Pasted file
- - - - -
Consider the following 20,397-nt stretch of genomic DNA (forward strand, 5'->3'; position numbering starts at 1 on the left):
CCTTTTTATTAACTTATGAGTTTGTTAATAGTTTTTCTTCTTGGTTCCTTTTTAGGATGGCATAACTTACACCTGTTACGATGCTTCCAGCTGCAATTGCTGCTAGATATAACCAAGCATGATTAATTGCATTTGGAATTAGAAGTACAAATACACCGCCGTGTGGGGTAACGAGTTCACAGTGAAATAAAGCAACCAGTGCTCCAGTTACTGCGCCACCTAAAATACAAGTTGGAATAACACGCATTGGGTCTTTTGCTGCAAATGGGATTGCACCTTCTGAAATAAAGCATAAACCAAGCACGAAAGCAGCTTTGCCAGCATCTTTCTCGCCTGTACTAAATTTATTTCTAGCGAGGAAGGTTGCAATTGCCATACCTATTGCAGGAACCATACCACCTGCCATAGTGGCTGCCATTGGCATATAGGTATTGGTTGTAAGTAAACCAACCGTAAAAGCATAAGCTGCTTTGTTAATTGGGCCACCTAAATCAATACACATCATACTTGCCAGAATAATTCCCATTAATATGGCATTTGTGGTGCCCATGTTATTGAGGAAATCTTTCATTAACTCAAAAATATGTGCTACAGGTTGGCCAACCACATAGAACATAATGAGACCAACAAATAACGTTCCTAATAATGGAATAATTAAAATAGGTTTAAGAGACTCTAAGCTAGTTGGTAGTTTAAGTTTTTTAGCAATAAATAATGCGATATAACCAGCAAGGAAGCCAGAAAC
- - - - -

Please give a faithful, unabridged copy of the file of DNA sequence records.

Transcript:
Consider the following 20,397-nt stretch of genomic DNA (forward strand, 5'->3'; position numbering starts at 1 on the left):
CCTTTTTATTAACTTATGAGTTTGTTAATAGTTTTTCTTCTTGGTTCCTTTTTAGGATGGCATAACTTACACCTGTTACGATGCTTCCAGCTGCAATTGCTGCTAGATATAACCAAGCATGATTAATTGCATTTGGAATTAGAAGTACAAATACACCGCCGTGTGGGGTAACGAGTTCACAGTGAAATAAAGCAACCAGTGCTCCAGTTACTGCGCCACCTAAAATACAAGTTGGAATAACACGCATTGGGTCTTTTGCTGCAAATGGGATTGCACCTTCTGAAATAAAGCATAAACCAAGCACGAAAGCAGCTTTGCCAGCATCTTTCTCGCCTGTACTAAATTTATTTCTAGCGAGGAAGGTTGCAATTGCCATACCTATTGCAGGAACCATACCACCTGCCATAGTGGCTGCCATTGGCATATAGGTATTGGTTGTAAGTAAACCAACCGTAAAAGCATAAGCTGCTTTGTTAATTGGGCCACCTAAATCAATACACATCATACTTGCCAGAATAATTCCCATTAATATGGCATTTGTGGTGCCCATGTTATTGAGGAAATCTTTCATTAACTCAAAAATATGTGCTACAGGTTGGCCAACCACATAGAACATAATGAGACCAACAAATAACGTTCCTAATAATGGAATAATTAAAATAGGTTTAAGAGACTCTAAGCTAGTTGGTAGTTTAAGTTTTTTAGCAATAAATAATGCGATATAACCAGCAAGGAAGCCAGAAAC